DARREN FULLERTON: A get well wish to the silver haired man with the mic.
JACKIE Fullerton - or my dad, as I've often called him - has always softened his experiences of life with humour and laughter.
Even the most difficult, testing of circumstances or vulnerable situations are quietly subdued with a wry smile, dead-pan line or warming cackle.
It is what sustains him. It is also, essentially, what drives him.
It is a release valve and he has needed to call on that laughter during the past three weeks as he has confronted a persistent heart problem in coronary care wards at both Antrim Area Hospital and the Royal Victoria in Belfast.
They have been worrying times as he awaits a bypass operation in the weeks ahead, and yet his personality remains intact.
It survives as I have always known it for the past 30-odd years.It continues to suppress his fears for the sake of others and appears ever ready to cajole a smile or laugh from those around him.
One day last week he told me he had been warned "not to be joining a Christmas club". The next day he added: "It's got worse Darren, I've been told not to buy fireworks."
When asked if he was comfortable, he smiled before replying: "Not really. It's never comfortable lying in bed with a dark suit and shoes on - but at least I'm ready."
Ten days ago he laughed aloud when a well meaning relative presented him with a novel by his favourite author Jack Higgins.
Unknown to the visitor, the title of the book read: "A Good Night For Dying".
"You've seen my medical files, haven't you?" he said.
No-one can lay claim to being beyond criticism or reproach - we all have our pros and cons - and yet I have been astounded by the warmth and numbers of well wishers who have enquired of his condition in recent days.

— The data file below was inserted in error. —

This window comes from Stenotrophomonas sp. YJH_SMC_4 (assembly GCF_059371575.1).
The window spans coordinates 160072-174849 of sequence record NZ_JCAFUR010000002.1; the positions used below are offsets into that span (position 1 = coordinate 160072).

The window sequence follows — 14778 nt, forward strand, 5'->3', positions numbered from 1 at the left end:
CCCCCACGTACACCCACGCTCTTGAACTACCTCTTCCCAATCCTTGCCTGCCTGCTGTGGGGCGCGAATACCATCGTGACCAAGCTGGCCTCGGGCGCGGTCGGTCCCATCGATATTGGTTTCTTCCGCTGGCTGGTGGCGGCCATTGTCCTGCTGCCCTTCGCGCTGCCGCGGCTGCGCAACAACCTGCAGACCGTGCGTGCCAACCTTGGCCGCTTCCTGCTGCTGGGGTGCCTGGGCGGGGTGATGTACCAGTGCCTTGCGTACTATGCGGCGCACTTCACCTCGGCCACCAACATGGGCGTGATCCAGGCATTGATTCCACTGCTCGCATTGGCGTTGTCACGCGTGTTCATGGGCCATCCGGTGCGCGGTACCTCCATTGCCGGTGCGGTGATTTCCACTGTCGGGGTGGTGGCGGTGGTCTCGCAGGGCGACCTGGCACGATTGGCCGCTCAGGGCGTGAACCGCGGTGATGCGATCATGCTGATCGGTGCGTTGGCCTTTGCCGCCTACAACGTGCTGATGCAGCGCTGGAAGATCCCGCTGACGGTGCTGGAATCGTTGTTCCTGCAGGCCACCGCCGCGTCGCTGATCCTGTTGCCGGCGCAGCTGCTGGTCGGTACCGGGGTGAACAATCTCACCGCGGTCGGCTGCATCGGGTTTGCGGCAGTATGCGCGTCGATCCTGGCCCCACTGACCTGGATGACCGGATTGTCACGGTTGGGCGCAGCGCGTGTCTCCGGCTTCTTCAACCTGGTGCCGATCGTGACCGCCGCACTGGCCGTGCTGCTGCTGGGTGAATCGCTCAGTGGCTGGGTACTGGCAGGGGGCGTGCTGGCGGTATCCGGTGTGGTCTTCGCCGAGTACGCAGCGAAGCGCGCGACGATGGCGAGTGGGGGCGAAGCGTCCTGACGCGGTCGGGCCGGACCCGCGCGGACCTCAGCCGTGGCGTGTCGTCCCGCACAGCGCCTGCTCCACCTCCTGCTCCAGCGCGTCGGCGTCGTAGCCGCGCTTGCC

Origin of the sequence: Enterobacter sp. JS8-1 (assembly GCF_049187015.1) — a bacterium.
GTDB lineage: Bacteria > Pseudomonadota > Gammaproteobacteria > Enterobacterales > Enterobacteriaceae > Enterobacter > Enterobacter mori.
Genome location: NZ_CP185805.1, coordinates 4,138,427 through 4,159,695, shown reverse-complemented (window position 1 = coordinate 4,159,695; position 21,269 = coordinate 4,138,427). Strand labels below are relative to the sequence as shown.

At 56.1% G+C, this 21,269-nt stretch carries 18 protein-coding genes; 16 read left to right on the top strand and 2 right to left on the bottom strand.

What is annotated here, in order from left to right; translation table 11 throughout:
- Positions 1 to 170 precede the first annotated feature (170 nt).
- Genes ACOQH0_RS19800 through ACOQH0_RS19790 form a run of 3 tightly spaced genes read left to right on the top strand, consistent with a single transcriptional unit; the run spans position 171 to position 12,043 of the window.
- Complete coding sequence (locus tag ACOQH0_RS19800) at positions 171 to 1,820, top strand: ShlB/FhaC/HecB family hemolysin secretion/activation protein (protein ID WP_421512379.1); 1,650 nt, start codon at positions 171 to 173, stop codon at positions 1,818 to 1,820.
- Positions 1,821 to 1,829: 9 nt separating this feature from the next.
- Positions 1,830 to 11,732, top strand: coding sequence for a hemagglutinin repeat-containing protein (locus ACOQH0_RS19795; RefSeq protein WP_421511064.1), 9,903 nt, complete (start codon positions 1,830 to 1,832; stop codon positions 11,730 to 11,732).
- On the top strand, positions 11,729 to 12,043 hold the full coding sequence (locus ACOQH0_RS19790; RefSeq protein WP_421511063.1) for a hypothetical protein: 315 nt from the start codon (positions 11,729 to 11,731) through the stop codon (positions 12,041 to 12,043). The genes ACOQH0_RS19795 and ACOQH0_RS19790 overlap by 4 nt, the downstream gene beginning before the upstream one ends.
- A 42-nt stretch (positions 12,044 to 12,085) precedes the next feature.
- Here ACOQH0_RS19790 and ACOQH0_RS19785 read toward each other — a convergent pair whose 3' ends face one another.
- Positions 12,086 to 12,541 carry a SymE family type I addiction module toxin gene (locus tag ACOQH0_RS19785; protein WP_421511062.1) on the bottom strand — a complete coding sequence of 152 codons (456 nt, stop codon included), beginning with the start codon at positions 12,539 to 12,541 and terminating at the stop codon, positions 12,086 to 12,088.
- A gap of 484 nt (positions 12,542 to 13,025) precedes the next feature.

I answered my mobile last week to hear the unmistakable voice and accent of former Northern Ireland defender Jimmy Nicholl at the other end. "How's your father, son?" he asked.
I'd never spoken to Nicholl before, and yet there I was speaking to a former Manchester United hero through the haze of surprise.
Sir Alex Ferguson - surely, he has a club to run - has also been on the phone to ask of my dad's wellbeing.
The list goes on and on
Suffice to say the man himself has been deeply touched by the messages of support. Not least the comical ones. Like that of Liam Beckett - a friend and former team mate at Crusaders in the 1970s - who told the recent launch of the Irish League: "I always knew Jackie was tight - I just didn't think it was across the chest."
Guests at the Bar Seven venue at The Odyssey laughed loudly. It sparked a similar response at The Royal when the victim of the gag was told less than an hour later.
There have been moments of light relief, and yet it has been a surreal and unnerving experience for someone who first hit the public conscience here when he took his opening tentative steps onto our screens 31 years ago.
It has also been ironic. Why is it that we only truly know the depth of feeling people have for us when they are confronted by our enforced absence?
Perhaps that is a question that even the greatest philosophers and academics will forever struggle to address.
But if there is a silver lining to the cloud that has hovered above my family in the past 21 days, it is that a 61-year-old from Ballymena has realised the true esteem in which he is held.
Not only by those who know him, but by those who don't.
People who recognise him only from a television screen blurring in the corner of their own hectic lives still offer best wishes as they would to a distant friend.
"I don't know your dad, but tell him I was asking for him," is a stock phrase I have heard so many times in recent days.
It says much of the man and yet he has still been taken aback by the wealth of generosity flooding his way.
Like everyone else, he enjoys the well wishes and plaudits - who wouldn't? - but he has still been surprised by the level of kindness.
"I suppose I must have done something right," he said quietly at one point last week.
I'm biased beyond words, but it is increasingly clear that he has.
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|Publication:||The Mirror (London, England)|
|Date:||Oct 5, 2004|
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